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Home :: Archive :: 2001 :: January ::
Re: SHAXICON
The Shakespeare Conference: SHK 12.0121  Friday, 19 January 2001

[1]     From:   Gabriel Egan <
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        Date:   Thursday, 18 Jan 2001 18:08:25 -0000
        Subj:   Re: SHK 12.0102 Re: SHAXICON

[2]     From:   Gabriel Egan <
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 >
        Date:   Friday, 19 Jan 2001 13:43:32 -0000
        Subj:   Announcing SHAXICAN for those who can't wait


[1]-----------------------------------------------------------------
From:           Gabriel Egan <
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 >
Date:           Thursday, 18 Jan 2001 18:08:25 -0000
Subject: 12.0102 Re: Shaxicon
Comment:        Re: SHK 12.0102 Re: Shaxicon

David Kathman wrote

>Don was and is sincere in his desire to make
>SHAXICON widely available to all on the web.
>Unfortunately, he has been prevented from doing
>so by those twin bugbears of academics everywhere:
>lack of time and lack of money. Before SHAXICON
>can be put on the web, it will have to be transferred
>to a database format, and this would require a lot of
>money and/or time, both of which have been in short
>supply lately.  SHAXICON will eventually be made
>public (and believe me, nobody in the world wants
>that more than Don Foster), but it's hard to
>say right now when that will happen.

Let me make sure I understand SHAXICON right:

1) You make a list of all the characters in all the plays (using unique
identifiers for the multiple Claudios, Antonios, etc).

2) You make a list of all the rare words in all the plays (rare in the
sense that they are words Shakespeare rarely uses).

3) You count how many times each of the characters in (1) uses each of
the rare words in (2).

4) You take a sample text (one of the plays) and make a list of all its
words and how frequently they appear.

5) You check the list in (3) with each of the lists in (2) to see if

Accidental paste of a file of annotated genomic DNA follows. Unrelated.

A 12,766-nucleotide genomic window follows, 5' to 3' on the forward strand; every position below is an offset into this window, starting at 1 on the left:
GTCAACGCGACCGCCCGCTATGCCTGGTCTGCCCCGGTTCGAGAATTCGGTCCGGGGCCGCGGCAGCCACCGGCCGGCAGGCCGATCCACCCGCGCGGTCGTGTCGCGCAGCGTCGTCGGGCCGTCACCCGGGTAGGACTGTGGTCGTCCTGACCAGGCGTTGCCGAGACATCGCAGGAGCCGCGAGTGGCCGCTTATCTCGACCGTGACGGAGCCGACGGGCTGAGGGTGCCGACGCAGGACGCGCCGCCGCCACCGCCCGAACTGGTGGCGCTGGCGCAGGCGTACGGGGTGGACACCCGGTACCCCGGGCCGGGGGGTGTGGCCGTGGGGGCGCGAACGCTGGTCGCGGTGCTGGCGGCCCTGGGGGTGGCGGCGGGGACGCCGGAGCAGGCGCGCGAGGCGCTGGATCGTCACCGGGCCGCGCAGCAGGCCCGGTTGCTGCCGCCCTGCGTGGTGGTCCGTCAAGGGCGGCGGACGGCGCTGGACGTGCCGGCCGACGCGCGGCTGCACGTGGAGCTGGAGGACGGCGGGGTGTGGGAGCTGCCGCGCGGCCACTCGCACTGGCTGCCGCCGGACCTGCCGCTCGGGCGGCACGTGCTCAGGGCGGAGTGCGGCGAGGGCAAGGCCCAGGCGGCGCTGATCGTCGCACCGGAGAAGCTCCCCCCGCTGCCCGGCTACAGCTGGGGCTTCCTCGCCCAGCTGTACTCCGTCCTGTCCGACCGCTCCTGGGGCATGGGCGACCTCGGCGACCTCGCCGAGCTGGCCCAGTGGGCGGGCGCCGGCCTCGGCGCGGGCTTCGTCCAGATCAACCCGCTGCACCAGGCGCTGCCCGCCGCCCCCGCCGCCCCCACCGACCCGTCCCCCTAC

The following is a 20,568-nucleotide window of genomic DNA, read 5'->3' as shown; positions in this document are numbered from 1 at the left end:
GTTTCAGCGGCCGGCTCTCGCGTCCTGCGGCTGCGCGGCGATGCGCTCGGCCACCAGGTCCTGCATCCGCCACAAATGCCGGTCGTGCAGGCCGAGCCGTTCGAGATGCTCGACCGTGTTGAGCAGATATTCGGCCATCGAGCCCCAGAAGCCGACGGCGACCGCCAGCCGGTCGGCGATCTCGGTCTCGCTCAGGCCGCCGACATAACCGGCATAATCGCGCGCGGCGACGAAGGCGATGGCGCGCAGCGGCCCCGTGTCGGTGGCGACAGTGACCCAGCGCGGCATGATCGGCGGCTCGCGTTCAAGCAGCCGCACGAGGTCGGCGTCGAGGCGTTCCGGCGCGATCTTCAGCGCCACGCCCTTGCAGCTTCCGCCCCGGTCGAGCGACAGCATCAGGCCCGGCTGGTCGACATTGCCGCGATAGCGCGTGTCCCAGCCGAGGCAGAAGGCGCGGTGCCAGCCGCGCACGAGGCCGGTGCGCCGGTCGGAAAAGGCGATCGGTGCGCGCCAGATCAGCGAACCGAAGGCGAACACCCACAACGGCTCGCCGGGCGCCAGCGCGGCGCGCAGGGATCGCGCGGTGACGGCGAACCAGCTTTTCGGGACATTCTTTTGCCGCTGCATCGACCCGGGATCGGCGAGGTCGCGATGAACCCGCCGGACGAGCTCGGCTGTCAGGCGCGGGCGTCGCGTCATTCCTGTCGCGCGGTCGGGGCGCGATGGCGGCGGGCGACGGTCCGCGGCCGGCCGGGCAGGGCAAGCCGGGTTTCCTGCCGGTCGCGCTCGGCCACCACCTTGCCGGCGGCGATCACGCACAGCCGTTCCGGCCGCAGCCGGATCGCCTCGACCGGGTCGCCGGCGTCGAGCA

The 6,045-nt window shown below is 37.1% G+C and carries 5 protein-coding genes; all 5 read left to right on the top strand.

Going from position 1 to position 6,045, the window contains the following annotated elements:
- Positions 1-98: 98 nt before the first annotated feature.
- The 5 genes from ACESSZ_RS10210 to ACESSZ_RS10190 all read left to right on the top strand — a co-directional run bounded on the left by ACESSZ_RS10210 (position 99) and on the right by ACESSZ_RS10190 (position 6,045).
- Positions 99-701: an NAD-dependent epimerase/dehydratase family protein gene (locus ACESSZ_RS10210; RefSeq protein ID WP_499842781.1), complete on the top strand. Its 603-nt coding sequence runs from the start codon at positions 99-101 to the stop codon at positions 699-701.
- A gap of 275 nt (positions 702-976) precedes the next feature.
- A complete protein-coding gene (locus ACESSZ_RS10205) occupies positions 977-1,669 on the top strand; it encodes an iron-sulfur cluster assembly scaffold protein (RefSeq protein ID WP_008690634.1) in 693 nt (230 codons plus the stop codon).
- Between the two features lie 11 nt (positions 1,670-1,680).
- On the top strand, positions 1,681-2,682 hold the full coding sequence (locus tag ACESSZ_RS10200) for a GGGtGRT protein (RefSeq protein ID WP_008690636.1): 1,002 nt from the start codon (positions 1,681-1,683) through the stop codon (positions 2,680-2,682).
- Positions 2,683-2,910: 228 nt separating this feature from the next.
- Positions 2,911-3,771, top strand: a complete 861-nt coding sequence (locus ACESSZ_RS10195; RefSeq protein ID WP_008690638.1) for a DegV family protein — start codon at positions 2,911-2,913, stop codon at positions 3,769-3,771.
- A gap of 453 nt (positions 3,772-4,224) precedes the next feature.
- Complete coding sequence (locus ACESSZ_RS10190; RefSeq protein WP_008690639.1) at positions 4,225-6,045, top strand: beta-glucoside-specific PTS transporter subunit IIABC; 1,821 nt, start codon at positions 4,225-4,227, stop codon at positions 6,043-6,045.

there's a character whose rare words turn up much more often in the
sample play than they do in the Shakespeare canon as a whole.

6) If (4) yields a good match, that character was played by Shakespeare
shortly before he wrote that play. (Hence those rare words were
over-represented in the sample play: they were in Shakespeare's head
from his having recently memorized them for his part.)

Have I got it? If so, what's the big deal? The following Perl script
will, for a given etext of a play, throw out an alphabetized word list,
with the number of occurrences of each word.

$/="";
$*=1;
while (<>) {
  s/-\n//g;
  tr/A-Z/a-z/;
  @words = split(/\W*\s+\W*/, $_);
  foreach $word (@words) {
    $wordcount{$word}++;
  }
}
foreach $word (sort keys(%wordcount)) {
  printf "%20s %d\n", $word, $wordcount{$word};
}

This script is on page 39 of Larry Wall and Randal L Schwartz
_Programming Perl_ (Sebastopol CA: O'Reilly, 1991) and it's meant to
introduce learners to the basics. I've run a Hamlet etext through this
script and put the results up on the web at
www.totus.org/scratch/hamfreq.txt (you have to scroll past all the
act.scene.linenumbers which have risen to the top because the list is
alphabetized).

Surely there's more to SHAXICON since I seem to have done step (4),
admittedly the easiest step, in under 10 minutes (including publishing
the results). I'm ready for my close up, Mr Gleason.

Gabriel Egan

[2]-------------------------------------------------------------
From:           Gabriel Egan <
 This e-mail address is being protected from spambots. You need JavaScript enabled to view it
 >
Date:           Friday, 19 Jan 2001 13:43:32 -0000
Subject:        Announcing SHAXICAN for those who can't wait

Those who spend a long time on trains-which in the UK doesn't exclude
those taking short journeys-can find themselves wanting to 'work' but
not on their everyday matters.

For me tinkering with the programming language Perl fills this need, and
since Donald Foster's SHAXICON database is, as David Kathman informs us,
unlikely to be published soon, I've started to dabble in the same area.
So far I've written scripts which do the following:

* gather the names of all the characters in all the plays and assign
each a unique identifier;

* list alphabetically all the 'rare' words in the Shakespeare canon
(i.e. words Shakespeare used 12 times or fewer).

The scripts and the resulting listings are available on the web at
www.totus.org/SHAXICAN

If I've understood SHAXICON correctly, the above represent first-draft
completion of stages (1) and (2) of the 6 stages which are SHAXICON's
main operation. A script for stage (4) was included in my lasting
SHAKSPER posting which described the 6 stages. SHAKSPERians, especially
those fluent in Perl, are invited to inspect, criticize, and improve
upon SHAXICAN in order that this area of study may be progressed.

Of course, if I've entirely misunderstood SHAXICON, all the above is
monumental hubris...

Gabriel Egan
 

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